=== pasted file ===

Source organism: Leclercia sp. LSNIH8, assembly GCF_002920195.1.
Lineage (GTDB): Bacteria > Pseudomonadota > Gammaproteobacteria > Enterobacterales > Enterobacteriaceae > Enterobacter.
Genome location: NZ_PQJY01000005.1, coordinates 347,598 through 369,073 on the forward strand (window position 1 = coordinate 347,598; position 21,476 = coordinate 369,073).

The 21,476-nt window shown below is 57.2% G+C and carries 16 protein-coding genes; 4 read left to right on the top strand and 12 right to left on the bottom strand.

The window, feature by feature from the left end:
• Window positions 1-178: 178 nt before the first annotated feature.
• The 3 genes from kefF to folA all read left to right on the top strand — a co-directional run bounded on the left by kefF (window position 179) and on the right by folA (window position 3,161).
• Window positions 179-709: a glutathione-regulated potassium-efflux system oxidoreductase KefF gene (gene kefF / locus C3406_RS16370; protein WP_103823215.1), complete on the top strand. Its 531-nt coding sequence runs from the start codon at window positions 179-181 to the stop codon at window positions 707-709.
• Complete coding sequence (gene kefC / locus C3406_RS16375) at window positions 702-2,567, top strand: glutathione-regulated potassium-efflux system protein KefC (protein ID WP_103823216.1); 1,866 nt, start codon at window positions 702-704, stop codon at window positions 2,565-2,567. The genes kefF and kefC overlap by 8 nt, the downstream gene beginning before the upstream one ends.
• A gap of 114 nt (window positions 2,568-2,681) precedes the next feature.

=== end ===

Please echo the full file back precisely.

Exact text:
Source organism: Leclercia sp. LSNIH8, assembly GCF_002920195.1.
Lineage (GTDB): Bacteria > Pseudomonadota > Gammaproteobacteria > Enterobacterales > Enterobacteriaceae > Enterobacter.
Genome location: NZ_PQJY01000005.1, coordinates 347,598 through 369,073 on the forward strand (window position 1 = coordinate 347,598; position 21,476 = coordinate 369,073).

The 21,476-nt window shown below is 57.2% G+C and carries 16 protein-coding genes; 4 read left to right on the top strand and 12 right to left on the bottom strand.

The window, feature by feature from the left end:
• Window positions 1-178: 178 nt before the first annotated feature.
• The 3 genes from kefF to folA all read left to right on the top strand — a co-directional run bounded on the left by kefF (window position 179) and on the right by folA (window position 3,161).
• Window positions 179-709: a glutathione-regulated potassium-efflux system oxidoreductase KefF gene (gene kefF / locus C3406_RS16370; protein WP_103823215.1), complete on the top strand. Its 531-nt coding sequence runs from the start codon at window positions 179-181 to the stop codon at window positions 707-709.
• Complete coding sequence (gene kefC / locus C3406_RS16375) at window positions 702-2,567, top strand: glutathione-regulated potassium-efflux system protein KefC (protein ID WP_103823216.1); 1,866 nt, start codon at window positions 702-704, stop codon at window positions 2,565-2,567. The genes kefF and kefC overlap by 8 nt, the downstream gene beginning before the upstream one ends.
• A gap of 114 nt (window positions 2,568-2,681) precedes the next feature.